The idea is simple: Jay Z has an exhibition space which is very nicely done in all white. In the middle are a small raised stage (barely high enough to be called a step, nevermind a stage) and a bench, the type one may find in a modern art gallery to sit upon and look at the art. This bench is part of the "exhibition" or performance though, because around these two things is your traditional "do not cross" rope which keeps an enthusiastic crowd of people around the edges of the hall. What then happens is Jay Z performs his track while interacting with other artists who are present within the space. These artists are listed at the end of the film but we have a range from gallery owners, "performers", artists, street-dancers through to names like Alan Cumming, Taraji J Henderson, Rosie Perez, Judd Apatow and Michael K Williams.
The concept of the film is that there are no lines between types of art and thus the various types will interact with Jay Z's performance of his track. What this means in practice is that for some people they just seem to sit and enjoy the performance but don't "do" anything art-wise (Williams, Apatow and Henderson); others go all in with their own performances such as dancing or whatever and finally others appear to "be" and enjoy being in the centre of the action with all these people watching. The first type seems a little pointless. The second type is OK because it is what the idea was meant to produce, but the third type sees people acting up or doing stuff that probably means something to them, but nothing to the viewer. Specifically I think of the woman who spends her time "being" with her forehead pressed against Jay Z's, but I also found myself a bit narked by those messing around and playing up to the cameras. Ultimately you have a group of creative people in a room, all of whom are "performers" in one way or another, so of course they will be used to and even enjoy the spotlight; perhaps it is the introverted part of me that finds that irritating to watch and indeed this is why I generally would not be open to the idea of what I generally perceive to be "performance art", although I do love galleries.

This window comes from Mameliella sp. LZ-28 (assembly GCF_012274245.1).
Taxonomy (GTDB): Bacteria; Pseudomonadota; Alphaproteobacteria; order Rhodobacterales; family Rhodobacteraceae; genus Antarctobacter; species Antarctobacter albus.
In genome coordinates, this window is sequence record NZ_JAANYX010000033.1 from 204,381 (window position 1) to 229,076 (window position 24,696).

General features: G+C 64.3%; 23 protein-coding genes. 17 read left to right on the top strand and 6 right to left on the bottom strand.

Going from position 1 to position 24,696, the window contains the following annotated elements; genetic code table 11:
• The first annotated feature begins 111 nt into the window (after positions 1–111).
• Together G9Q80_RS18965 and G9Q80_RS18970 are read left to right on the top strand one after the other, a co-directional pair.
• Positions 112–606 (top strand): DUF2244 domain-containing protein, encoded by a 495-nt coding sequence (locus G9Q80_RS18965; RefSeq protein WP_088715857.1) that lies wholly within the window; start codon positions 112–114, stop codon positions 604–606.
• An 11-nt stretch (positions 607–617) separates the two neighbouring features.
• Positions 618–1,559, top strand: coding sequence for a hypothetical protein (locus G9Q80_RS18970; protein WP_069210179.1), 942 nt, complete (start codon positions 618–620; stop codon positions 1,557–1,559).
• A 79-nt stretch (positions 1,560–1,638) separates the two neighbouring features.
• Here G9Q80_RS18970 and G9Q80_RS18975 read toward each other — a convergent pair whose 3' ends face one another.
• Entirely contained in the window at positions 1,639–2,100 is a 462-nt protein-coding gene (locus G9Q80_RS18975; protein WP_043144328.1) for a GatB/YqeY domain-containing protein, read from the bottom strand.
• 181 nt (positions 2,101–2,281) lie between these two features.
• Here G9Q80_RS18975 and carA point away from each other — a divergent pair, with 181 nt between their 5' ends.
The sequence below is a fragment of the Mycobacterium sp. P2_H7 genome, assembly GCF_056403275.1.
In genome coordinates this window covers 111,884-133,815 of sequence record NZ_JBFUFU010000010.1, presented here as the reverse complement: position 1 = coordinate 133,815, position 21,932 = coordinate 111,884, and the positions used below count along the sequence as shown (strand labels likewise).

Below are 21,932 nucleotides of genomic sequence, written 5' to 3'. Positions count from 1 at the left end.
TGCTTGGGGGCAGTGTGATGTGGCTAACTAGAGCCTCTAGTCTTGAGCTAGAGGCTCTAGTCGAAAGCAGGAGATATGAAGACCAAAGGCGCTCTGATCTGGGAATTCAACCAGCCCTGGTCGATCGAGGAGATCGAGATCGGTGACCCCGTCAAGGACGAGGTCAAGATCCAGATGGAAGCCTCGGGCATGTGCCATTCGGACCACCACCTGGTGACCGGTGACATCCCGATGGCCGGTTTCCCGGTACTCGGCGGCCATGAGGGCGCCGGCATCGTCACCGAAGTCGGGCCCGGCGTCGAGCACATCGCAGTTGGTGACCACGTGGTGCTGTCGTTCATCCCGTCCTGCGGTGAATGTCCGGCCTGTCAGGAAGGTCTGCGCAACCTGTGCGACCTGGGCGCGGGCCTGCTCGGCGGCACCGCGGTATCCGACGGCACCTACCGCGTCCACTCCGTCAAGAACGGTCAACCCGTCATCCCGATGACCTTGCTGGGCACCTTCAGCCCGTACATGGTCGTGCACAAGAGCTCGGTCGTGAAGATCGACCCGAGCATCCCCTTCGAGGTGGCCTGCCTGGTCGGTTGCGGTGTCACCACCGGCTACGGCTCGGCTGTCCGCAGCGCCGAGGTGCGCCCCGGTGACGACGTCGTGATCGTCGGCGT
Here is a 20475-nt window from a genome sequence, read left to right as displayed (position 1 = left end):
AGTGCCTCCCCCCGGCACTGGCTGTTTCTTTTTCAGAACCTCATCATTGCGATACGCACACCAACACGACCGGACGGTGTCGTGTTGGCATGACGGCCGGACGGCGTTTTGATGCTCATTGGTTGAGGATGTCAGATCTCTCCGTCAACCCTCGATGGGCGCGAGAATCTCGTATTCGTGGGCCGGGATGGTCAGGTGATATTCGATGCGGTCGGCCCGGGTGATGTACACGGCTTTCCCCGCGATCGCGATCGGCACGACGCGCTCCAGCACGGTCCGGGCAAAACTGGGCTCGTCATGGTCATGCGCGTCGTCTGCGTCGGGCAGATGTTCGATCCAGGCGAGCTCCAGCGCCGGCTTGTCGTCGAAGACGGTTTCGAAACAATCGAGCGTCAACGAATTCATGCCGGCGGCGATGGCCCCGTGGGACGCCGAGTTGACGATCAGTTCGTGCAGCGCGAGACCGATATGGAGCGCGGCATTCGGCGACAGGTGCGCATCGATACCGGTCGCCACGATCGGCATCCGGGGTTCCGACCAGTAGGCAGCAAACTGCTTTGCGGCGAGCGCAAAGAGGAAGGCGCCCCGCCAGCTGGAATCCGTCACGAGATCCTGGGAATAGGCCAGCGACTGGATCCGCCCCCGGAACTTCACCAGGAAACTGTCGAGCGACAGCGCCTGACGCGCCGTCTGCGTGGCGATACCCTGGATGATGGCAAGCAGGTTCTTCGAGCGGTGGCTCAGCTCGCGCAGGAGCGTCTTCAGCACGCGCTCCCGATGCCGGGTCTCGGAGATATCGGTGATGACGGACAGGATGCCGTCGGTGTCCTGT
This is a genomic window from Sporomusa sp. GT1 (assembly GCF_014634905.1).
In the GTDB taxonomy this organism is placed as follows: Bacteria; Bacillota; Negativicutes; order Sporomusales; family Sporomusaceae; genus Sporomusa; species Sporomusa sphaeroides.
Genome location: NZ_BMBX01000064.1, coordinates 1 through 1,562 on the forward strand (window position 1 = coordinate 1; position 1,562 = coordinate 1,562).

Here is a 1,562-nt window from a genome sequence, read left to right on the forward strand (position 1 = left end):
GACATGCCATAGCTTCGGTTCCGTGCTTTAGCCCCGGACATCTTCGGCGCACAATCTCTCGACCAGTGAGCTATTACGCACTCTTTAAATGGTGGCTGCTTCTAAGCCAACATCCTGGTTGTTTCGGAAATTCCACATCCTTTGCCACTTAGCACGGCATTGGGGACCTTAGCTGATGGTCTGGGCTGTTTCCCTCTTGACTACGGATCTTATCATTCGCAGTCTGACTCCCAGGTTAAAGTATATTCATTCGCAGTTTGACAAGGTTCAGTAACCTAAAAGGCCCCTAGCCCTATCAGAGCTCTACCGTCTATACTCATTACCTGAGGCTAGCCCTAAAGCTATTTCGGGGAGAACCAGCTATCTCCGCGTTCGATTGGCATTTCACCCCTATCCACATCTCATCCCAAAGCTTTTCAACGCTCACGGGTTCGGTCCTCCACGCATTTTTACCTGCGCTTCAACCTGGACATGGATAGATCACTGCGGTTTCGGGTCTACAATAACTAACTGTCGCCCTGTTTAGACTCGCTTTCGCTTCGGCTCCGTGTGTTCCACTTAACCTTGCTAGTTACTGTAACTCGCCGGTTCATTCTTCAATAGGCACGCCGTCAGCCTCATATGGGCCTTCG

An interesting idea but it must be said it doesn't work. Not sure what Jay Z or anyone really got out of it themselves but for the viewer it will come down to how you feel watching artists "perform". That title is important and really if the idea of "performance art" appeals then you'll love this film from the concept to the delivery, but for me, it did very little apart from make me cringe a little at some of the actions.